Robert’s particular genius was to evoke the grandeur of ancient Rome. His nick name, “Robert of the Ruins” comes from his love for depicting the remains of the imperial city. Often, he would combine various monuments into what is known as a capriccio, “trick,” depicting scenes that never actually existed. Looking at Hubert Robert’s work through eyes of faith, what can we see?
Like most who’ve tried to capture “ROME” in stone or on canvas, Robert conveys three sensations: warmth, la vita, and greatness.
Located as it is in central Italy, Rome has always been a warm city. Snow is so rare that when it fell on the Esquiline Hill, Pope Liberius dedicated the Basilica of Mary Major on the spot! This gave rise to the Roman saying, “when it snows, we build churches…” but I digress. Looking out over Rome on any given afternoon there is a sense of haze… sometimes that of modern smog, but more often a glow of sorts; perhaps the result of the city’s stones radiating the day’s heat back into the atmosphere. It slows down life. Roman’s walk slower, take their time at meals and are rarely in a rush to work. Romantics suggest this is a nod to the city’s eternity… a state in which rushing is pointless… I like that idea well enough, but practical experience taught me, things are slow because it’s just plane hot. Robert captures this warmth in his paintings, and perhaps especially in the hazy strokes of his favorite medium, red chalk.
La Vita is a concept characteristic of Italians. It’s their sense that life will be what it will be and we have very little control over it. Consequently life should be enjoyed. Historians and commentators suggest that La vita rises from centuries of conquest as foreign powers literally marched all over the peninsula.
This sense of la vita is typified most eloquently by the Italians’ use of a joyfully sardonic or ironic humor throughout their literature. Robert captures la vita by juxtaposing monumental architecture with the realities of peasant living; it’s subjects pulsing with triumph, tragedy and a healthy does of groundling laughter throughout.
Finally – and most important for us – Hubert Robert’s Rome is a GRAND vision. Think for a moment, have you ever seen a “humble” vision of Rome? No. Everything from Ben-Hur to Gladiator to the works at the Gallery show Rome as mighty. To be sure, when one walks the via Sacra in the Roman forum, it is impressive. The fact that at it’s height the city was home to well over one million people… two thousand years ago… is astounding. And yet… our images of Rome are often even greater than her reality. One sees this on display in Rome today. The Victor Emmanuel II Monument (the famed “Birthday Cake”) was built to show Rome’s resurrection under the Kingdom of Italy (1870), but – with the exception of the Colosseum – it dwarfs all of the monuments that once stood in the forum… which is one reason that modern Italians generally consider the monument to be garish in its disproportion. Nonetheless, behold the power of imagination.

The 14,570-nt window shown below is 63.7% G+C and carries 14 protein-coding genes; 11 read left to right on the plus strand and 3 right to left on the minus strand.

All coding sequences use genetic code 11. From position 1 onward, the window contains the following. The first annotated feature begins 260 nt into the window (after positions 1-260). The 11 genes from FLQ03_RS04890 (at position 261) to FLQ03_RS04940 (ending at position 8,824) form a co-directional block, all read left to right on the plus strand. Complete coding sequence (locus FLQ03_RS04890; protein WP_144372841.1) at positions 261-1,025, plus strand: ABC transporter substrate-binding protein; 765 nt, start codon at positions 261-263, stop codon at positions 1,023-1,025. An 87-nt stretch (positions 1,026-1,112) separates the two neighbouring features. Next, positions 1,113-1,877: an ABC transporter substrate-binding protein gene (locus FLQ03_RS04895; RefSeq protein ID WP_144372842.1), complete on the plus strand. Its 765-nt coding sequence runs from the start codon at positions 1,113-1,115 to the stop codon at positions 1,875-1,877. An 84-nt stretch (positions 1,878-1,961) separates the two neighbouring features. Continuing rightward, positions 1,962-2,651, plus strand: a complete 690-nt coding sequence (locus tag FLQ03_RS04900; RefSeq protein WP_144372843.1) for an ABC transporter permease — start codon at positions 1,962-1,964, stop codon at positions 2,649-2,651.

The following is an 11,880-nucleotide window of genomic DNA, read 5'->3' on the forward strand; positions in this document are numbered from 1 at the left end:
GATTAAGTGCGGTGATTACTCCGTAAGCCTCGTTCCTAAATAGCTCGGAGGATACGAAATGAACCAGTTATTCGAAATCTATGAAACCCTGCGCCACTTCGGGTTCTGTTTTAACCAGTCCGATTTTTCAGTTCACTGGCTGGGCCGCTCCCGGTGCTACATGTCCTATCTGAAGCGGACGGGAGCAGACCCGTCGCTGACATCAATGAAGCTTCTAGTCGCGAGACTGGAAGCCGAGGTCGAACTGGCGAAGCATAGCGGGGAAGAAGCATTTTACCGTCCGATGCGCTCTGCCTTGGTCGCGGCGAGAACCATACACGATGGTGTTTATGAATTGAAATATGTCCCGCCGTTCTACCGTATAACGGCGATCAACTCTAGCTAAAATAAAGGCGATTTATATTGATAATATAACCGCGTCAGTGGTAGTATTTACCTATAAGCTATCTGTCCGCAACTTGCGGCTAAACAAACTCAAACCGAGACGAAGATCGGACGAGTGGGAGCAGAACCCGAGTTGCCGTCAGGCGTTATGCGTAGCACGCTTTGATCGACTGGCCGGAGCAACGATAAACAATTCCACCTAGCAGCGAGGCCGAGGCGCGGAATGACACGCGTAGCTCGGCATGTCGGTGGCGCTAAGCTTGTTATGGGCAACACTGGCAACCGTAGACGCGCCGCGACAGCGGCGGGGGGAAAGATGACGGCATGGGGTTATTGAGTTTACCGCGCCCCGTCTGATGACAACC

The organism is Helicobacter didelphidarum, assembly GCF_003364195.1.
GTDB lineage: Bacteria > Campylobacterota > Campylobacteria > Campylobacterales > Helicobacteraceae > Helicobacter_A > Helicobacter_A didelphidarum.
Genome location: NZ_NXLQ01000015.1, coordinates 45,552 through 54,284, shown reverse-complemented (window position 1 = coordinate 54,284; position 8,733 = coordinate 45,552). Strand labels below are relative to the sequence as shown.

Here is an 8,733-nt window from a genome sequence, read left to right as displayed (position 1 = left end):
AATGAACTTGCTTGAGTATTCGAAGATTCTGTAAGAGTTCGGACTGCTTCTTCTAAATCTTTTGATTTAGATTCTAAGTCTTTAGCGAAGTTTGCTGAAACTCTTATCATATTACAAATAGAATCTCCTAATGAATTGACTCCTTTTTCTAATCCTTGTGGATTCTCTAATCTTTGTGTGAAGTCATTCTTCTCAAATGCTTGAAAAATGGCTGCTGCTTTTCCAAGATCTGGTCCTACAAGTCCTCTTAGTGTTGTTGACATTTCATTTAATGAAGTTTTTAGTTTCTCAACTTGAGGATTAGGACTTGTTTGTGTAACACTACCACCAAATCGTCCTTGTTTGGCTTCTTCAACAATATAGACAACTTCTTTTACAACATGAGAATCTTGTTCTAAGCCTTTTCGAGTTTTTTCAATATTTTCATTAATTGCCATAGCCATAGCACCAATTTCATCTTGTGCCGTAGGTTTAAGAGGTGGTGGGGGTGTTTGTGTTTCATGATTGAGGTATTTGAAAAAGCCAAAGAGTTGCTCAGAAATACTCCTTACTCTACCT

Imagination has a vital role to play in our lives and should be exercised often. St. Thomas Aquinas spoke frequently about the role of imagination in prayer, in dialogue with the Lord, and generally in transcending this world. St. Ignatius Loyola gave great practical advice in this regard, by tracing out the concept of “Imaginative Prayer” as part of his Spiritual Exercises. In a hyper-empirical age, Robert’s outsized image of Rome could be criticized as “inaccurate,” but it was ideas fit to those mythic proportions that inspired people like George Washington and Thomas Jefferson; ideas like “Republic,” “Equal Justice Under the Law,” “Freedom from tyranny”… all of which found their origins in Roman government. That same dream of Rome is at the core of our city: the Capitol is spelled with an “o” as a reference to Capitoline Hill in the Forum… which, by the way, is reflected in the National Mall… Even Constitution Avenue, used to be a canal running through the capitol… a canal called, “Tiber.” Maybe, even in a scientific post-modern age, a little imagination has a useful role to play in building up our own city on a hill and bringing us all to the heavenly city one day.
Check out the homily page or click HERE for today’s homily, the fourth in a series on hope.
Check out this LINK to the Congressional Record for last Thursday when I had the privilege of praying on the floor of the US House of Representatives!